Notable manufacturer Ty (beanie babies) has introduced a line of Sasha and Malia dolls. I have already noted that even elected officials possess a right of publicity, albeit perhaps subject to heightened First Amendment and political speech defenses. Do those defenses apply to Ty here? Here’s the link to the story with pictures of the products: http://www.patentlyo.com/patent/2009/01/sasha-and-malia-dolls-legal-remedies-for-the-obamas.html?cid=146130850#comments
The wave of President Obama merchandise seems to be cresting as the inauguration draws near. This article from CNN http://www.cnn.com/2009/POLITICS/01/18/obama.cool/index.html presents some interesting commentary as to why the merchandise is so popular, along with imagery of the range of products. I won’t analyze here whether that particular product in the CNN article constitutes an infringement of the NY trademark as well, but it wouldn’t be the first time infringing merchandise steps on the toes of multiple intellectual property owners at the same time.
Many Right of Publicity statutes provide for “statutory damages” in the event of violation of the statute. Typically, these statutory damages are available in lieu of actual damages, for those situations where actual damages may not be capable of being measured or demonstrated. In Indiana, under 32-36-1-10 (1)(a), the statutory damages amount is $1,000, or actual damages, whichever is greater (and separately, treble or punitive damages, as well as attorney’s fees and expenses, under 32-36-1-12(1) of the Indiana Code). It is important to be aware that statutory damages do not provide a reliable means for measuring what an otherwise valid Right of Publicity claim may be worth. Rather, statutory damages exist to establish a floor that an infringer must pay for violating any person’s Right of Publicity, regardless of the extent of the infringement or whose publicity rights are involved. Statutory damages function as a deterrent and ensure those who might find themselves infringed, but with no other way of establishing their market value, will not be without a remedy of some kind. Such statutory damages generally do not exist for individuals who have business surrounding the use of his or her name, image or likeness. An infringement upon such personalities, whether living or deceased, typically will not be measured accurately based on the statutory damages provided by the relevant Right of Publicity law.
With the 50th anniversary of Buddy Holly’s untimely passing right around the corner, there has been a considerable amount of activity and interest in Buddy Holly. A recent article in the Lubbock Avalanche-Journal (see http://www.lubbockonline.com/stories/010909/loc_375424907.shtml ) reports on the progress that is being made to re-introduce a variety of initiatives commemorating Buddy in his hometown of Lubbock, Texas. There’s a bit of history between the City and Buddy’s widow, Maria Elena Holly, but it appears likely that things are getting resolved and a fitting tribute will be possible. Part of that history has to do with considerable misunderstanding of Right of Publicity and related intellectual property laws concerning deceased celebrities. No home town has a blanket right to engage in commercial uses of a notable individual just because he or she was born there. The law is quite clear in terms of ownership of these intellectual property rights, and I suspect the same scrutiny and criticism (of the past) would not have been levied against, say, Priscilla Presley, although her approach likely would have been quite similar. In any event, it looks like a bridge is being built between all the parties, and that is probably a good thing for everyone.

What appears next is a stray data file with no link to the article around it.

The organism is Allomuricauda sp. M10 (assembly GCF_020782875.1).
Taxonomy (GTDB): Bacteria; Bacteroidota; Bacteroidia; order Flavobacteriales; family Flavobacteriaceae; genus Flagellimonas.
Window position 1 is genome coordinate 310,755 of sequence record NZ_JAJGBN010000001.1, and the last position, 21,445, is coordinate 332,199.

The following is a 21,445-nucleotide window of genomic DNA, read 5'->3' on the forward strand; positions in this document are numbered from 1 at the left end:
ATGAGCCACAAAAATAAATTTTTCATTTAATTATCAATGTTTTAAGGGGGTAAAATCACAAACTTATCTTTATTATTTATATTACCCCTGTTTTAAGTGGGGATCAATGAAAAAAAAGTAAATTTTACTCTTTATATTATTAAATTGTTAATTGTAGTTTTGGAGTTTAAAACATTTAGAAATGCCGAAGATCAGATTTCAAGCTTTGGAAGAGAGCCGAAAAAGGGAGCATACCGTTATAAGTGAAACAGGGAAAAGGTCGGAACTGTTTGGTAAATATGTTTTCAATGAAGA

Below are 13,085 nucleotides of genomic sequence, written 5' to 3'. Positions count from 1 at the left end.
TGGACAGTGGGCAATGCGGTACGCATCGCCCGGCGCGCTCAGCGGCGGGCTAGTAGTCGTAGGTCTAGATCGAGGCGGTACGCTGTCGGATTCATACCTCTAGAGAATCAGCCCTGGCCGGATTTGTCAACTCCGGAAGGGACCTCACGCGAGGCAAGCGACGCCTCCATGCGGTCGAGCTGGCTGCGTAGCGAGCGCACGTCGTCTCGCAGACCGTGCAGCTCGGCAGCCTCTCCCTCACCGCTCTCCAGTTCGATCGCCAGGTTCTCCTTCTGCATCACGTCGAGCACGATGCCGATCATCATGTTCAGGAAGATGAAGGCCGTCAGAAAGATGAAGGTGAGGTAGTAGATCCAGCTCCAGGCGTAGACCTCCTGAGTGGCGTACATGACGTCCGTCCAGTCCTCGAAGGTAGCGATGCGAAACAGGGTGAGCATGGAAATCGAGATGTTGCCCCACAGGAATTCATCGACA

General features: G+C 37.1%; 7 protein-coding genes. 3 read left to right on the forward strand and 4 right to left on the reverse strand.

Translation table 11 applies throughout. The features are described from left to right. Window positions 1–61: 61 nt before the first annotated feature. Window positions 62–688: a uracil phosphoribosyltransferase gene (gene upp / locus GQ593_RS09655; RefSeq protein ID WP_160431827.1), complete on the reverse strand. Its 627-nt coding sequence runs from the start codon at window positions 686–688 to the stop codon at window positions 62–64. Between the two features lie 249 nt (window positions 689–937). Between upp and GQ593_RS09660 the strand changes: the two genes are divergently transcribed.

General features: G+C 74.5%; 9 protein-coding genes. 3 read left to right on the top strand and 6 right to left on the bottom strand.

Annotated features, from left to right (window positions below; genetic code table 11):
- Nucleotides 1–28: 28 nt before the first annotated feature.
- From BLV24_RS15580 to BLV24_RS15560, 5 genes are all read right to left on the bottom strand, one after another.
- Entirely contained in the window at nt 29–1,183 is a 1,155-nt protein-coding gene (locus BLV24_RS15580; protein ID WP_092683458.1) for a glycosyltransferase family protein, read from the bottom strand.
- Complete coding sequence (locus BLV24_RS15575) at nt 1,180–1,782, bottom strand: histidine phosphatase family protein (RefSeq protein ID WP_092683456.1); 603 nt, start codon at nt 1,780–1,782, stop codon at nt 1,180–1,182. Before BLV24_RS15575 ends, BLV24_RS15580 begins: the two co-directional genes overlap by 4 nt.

One thing I have been asked a lot about is whether all the merchandise popping up featuring President Obama’s image constitutes a Right of Publicity infringement. In fact, on a recent trip to a local grocery store, I noticed a rack of t-shirts on sale featuring President Obama’s image. Some major licensing properties can’t even get that kind of real estate in the distribution channel! Public officials do have an enforceable Right of Publicity, but they probably face heightened challenges from a First Amendment perspective, as well as from a public relations perspective.
I’ve often talked about this in my Right of Publicity class. The fact that a President is being featured on commercial products is nothing new. Sometimes the products are respectful, sometimes mocking (parody?). But let’s not lose sight of the very clear profit motive that is behind a vast majority of the products out there. The key is probably to focus more on the “commercial use” aspect of the product to determine if the use is somehow defensible or is an outright Right of Publicity infringement.
But as a practical matter, taking action against such products presents too big of a public relations issue for an elected official to go after such uses. President Obama, for example, would be risking a lot of public criticism or scrutiny if he had his lawyers start sending cease and desist letters. (I’m reminded of the backlash to Metallica’s pursuit of Napster downloaders–very different situation but the result is at least similar).
Sometimes, once the elected official is out of office, a renewed attention to policing and protecting against unauthorized uses will emerge. From my work representing former Presidents, or collaborating with their advisors, I can attest that there is still a more reserved approach than a typical celebrity might take.
But the short answer is that yes, public officials do possess an enforceable Right of Publicity.